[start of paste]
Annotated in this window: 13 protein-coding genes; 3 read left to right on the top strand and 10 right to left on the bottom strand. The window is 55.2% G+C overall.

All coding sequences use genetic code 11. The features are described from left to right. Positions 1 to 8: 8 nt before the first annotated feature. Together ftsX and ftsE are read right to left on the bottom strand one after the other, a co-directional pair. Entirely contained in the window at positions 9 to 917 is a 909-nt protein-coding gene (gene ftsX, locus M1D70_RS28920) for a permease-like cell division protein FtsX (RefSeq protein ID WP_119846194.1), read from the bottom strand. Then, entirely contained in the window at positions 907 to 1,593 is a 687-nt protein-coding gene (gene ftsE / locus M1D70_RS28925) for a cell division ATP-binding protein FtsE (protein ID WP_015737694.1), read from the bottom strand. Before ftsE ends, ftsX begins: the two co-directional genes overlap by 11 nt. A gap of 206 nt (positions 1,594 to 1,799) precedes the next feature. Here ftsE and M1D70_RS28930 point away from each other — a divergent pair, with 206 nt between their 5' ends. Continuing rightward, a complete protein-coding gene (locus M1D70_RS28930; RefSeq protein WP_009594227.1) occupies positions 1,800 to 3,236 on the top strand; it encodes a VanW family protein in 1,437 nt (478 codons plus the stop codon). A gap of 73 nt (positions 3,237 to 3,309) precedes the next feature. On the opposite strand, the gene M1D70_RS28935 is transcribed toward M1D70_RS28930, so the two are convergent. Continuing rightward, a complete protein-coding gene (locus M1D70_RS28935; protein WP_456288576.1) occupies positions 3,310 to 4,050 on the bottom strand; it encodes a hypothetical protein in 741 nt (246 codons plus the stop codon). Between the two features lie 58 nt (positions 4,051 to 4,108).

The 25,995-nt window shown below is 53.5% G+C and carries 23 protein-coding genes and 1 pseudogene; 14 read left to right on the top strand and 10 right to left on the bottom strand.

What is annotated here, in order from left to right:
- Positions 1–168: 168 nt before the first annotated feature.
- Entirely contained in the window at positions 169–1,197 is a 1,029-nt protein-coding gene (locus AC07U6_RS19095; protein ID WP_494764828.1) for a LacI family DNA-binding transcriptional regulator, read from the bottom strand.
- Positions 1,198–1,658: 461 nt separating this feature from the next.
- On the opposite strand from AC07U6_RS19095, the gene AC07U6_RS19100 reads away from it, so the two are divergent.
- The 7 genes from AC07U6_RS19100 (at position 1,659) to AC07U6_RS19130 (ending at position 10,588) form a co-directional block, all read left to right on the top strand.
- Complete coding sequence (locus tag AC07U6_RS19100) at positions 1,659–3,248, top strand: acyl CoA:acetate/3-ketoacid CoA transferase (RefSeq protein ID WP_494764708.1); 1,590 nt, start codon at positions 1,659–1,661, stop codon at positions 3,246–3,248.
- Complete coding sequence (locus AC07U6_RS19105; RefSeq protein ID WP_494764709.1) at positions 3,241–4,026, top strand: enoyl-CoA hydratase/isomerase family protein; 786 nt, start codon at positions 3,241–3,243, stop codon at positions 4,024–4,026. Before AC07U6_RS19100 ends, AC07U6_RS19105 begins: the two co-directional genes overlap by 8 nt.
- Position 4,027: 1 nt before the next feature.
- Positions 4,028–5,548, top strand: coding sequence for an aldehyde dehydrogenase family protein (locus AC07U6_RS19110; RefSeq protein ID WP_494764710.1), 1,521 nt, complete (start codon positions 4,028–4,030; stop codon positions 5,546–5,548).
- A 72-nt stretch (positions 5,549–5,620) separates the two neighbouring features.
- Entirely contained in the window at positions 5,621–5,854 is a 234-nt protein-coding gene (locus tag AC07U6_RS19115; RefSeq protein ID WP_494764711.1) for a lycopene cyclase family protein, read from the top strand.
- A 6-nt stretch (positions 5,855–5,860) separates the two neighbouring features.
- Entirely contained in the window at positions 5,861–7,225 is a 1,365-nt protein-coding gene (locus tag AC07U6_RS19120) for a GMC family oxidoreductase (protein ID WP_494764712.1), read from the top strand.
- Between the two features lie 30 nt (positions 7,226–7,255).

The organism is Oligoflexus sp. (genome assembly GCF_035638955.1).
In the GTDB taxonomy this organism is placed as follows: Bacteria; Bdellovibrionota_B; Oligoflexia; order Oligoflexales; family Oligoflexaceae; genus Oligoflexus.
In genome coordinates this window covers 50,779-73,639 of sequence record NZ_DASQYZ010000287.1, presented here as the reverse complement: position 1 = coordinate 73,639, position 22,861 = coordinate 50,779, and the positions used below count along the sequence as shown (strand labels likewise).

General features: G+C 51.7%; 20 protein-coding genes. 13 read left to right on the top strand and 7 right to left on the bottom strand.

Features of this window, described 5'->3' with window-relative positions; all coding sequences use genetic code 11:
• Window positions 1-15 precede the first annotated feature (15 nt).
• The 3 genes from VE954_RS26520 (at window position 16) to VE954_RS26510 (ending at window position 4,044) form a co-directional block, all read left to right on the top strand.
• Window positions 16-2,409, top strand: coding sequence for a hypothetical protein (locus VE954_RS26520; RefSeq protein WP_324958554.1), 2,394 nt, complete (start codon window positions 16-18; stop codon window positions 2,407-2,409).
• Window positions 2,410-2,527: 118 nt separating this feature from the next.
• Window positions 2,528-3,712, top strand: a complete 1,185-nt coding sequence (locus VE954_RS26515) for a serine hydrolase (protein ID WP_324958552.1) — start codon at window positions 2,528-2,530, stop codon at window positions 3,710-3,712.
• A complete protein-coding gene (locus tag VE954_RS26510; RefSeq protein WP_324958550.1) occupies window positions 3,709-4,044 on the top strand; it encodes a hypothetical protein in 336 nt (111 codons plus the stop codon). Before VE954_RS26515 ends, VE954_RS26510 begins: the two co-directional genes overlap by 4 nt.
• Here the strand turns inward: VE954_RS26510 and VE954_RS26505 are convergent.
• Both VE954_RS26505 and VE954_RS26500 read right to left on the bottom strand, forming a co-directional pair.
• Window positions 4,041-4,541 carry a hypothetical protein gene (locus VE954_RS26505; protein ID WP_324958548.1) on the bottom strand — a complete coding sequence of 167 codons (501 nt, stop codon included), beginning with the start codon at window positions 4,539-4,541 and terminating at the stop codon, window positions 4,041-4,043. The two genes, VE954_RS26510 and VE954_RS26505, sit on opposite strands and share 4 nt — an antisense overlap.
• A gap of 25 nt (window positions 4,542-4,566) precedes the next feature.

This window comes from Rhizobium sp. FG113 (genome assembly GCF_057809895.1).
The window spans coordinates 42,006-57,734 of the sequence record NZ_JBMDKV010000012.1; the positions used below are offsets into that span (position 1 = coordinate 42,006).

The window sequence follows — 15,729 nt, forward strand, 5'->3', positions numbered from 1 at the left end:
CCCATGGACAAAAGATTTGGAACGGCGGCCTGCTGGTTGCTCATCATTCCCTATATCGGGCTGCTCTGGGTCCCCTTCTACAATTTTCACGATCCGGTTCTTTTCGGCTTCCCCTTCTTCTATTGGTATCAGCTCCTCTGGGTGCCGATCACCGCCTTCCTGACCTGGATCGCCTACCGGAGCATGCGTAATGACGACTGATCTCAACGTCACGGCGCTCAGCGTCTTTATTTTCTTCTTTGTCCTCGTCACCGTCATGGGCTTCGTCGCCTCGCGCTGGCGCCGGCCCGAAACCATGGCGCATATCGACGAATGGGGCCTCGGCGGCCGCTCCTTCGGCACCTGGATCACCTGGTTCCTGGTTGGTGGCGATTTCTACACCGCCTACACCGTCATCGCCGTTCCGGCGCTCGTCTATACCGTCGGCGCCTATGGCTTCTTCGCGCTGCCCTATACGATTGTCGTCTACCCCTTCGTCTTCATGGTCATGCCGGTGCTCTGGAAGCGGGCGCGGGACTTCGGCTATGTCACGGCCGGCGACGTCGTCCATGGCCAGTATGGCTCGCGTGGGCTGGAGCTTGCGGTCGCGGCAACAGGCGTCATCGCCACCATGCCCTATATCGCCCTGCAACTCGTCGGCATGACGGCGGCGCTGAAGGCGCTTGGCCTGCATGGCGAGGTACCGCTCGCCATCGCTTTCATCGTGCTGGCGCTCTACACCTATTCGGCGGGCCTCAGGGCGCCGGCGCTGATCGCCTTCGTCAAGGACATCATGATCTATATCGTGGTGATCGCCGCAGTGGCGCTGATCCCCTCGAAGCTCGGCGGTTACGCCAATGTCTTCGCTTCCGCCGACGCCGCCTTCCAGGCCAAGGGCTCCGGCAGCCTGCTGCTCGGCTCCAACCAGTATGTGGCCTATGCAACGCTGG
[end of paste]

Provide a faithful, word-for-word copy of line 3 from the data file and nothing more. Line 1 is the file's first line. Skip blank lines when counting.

The 25,995-nt window shown below is 53.5% G+C and carries 23 protein-coding genes and 1 pseudogene; 14 read left to right on the top strand and 10 right to left on the bottom strand.